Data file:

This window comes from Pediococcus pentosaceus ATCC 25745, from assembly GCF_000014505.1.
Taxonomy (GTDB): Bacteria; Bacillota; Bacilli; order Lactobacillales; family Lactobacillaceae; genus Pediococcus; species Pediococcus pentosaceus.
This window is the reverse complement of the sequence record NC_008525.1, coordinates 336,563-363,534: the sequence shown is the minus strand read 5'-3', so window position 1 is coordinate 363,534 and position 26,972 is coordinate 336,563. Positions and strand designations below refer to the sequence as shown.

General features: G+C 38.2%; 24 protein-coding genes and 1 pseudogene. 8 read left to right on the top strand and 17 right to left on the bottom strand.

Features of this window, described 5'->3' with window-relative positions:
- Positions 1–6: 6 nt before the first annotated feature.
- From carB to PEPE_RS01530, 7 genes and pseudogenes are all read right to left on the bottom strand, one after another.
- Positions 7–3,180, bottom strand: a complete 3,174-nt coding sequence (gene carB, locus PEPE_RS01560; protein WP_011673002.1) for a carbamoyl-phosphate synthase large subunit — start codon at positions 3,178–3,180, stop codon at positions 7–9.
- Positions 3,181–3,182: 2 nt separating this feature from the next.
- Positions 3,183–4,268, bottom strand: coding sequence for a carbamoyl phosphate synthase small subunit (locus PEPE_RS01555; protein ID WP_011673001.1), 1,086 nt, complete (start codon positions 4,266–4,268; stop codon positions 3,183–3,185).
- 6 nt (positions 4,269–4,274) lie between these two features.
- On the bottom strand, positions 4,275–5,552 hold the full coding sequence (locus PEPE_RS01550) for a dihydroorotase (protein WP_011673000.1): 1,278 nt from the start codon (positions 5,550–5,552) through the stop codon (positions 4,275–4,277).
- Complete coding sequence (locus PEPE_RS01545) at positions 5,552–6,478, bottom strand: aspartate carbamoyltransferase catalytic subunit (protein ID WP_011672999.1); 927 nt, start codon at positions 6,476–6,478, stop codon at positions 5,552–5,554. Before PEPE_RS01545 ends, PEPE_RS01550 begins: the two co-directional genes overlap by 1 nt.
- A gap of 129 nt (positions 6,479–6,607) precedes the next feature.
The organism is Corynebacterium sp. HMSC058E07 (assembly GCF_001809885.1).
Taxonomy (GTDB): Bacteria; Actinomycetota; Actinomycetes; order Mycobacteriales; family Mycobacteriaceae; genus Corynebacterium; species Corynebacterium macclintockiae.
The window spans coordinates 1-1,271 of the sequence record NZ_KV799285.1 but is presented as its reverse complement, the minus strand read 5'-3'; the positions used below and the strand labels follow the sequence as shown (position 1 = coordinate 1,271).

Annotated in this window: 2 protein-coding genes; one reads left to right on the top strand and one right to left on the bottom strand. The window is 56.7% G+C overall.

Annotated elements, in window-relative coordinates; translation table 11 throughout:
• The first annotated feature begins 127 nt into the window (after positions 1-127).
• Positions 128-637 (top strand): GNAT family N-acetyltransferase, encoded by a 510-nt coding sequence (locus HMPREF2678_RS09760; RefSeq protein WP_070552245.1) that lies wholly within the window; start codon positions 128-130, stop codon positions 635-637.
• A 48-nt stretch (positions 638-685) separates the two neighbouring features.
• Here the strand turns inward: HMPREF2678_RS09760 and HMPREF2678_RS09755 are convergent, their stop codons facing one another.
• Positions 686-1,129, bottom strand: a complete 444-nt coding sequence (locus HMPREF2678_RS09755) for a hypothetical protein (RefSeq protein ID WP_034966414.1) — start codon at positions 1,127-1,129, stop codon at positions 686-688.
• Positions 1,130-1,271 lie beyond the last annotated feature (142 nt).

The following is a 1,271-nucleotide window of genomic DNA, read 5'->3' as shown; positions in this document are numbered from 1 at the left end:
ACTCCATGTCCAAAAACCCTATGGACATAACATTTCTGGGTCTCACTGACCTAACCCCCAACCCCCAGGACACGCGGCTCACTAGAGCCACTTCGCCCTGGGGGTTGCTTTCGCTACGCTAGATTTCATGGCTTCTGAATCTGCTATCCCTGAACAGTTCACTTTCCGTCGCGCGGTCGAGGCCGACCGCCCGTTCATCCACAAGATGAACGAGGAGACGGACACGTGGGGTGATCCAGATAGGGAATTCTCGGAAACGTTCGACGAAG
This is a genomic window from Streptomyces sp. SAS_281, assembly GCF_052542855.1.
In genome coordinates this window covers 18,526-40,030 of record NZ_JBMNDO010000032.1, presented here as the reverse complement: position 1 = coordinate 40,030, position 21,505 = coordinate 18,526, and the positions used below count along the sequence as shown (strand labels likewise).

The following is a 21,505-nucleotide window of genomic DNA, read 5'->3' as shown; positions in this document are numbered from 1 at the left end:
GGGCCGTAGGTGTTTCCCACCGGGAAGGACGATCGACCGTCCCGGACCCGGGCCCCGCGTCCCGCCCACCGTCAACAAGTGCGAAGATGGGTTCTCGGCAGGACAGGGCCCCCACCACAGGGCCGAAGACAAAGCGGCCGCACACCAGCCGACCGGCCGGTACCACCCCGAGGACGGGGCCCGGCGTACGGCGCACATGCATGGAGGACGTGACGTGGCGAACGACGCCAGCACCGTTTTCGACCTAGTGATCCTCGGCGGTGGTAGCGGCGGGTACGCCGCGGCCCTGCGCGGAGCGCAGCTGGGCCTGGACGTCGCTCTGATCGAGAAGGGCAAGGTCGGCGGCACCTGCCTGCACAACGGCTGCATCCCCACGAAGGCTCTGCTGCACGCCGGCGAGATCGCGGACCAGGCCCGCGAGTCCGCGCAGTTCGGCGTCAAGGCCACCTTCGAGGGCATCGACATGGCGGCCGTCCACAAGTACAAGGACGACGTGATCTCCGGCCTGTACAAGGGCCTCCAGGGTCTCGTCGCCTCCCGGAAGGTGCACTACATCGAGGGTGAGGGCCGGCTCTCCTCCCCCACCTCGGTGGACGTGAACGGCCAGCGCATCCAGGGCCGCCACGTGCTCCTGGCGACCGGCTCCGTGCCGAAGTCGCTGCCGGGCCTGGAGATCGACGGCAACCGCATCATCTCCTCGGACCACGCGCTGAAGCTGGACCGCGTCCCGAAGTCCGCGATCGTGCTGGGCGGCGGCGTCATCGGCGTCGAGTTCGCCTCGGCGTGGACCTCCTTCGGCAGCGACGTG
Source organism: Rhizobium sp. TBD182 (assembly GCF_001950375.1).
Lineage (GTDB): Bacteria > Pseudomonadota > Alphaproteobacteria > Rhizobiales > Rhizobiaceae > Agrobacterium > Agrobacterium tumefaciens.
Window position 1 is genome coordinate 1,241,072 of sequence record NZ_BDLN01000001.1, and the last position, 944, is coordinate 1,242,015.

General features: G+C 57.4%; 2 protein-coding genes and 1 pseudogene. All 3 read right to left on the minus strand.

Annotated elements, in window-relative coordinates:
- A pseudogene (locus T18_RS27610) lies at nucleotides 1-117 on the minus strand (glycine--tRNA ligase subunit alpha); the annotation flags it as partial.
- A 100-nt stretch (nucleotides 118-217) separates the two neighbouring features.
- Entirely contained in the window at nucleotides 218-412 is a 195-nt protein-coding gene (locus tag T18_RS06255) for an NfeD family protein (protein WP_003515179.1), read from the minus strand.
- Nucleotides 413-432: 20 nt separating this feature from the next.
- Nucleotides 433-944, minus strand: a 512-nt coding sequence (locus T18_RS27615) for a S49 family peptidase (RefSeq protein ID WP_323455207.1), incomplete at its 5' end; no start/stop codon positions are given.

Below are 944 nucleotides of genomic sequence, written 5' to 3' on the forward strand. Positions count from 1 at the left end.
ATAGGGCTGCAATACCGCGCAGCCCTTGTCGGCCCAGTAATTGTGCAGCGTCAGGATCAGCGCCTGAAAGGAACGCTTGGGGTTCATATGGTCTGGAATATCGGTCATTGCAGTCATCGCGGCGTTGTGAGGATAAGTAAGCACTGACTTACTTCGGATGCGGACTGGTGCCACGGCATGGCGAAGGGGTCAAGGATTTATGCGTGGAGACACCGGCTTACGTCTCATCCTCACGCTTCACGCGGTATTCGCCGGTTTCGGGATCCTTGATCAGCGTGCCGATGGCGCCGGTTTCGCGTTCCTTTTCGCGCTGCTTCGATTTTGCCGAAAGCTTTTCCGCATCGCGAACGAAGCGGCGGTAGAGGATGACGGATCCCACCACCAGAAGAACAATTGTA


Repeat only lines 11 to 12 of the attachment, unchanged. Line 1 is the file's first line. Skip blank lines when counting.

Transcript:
- 6 nt (positions 4,269–4,274) lie between these two features.
- On the bottom strand, positions 4,275–5,552 hold the full coding sequence (locus PEPE_RS01550) for a dihydroorotase (protein WP_011673000.1): 1,278 nt from the start codon (positions 5,550–5,552) through the stop codon (positions 4,275–4,277).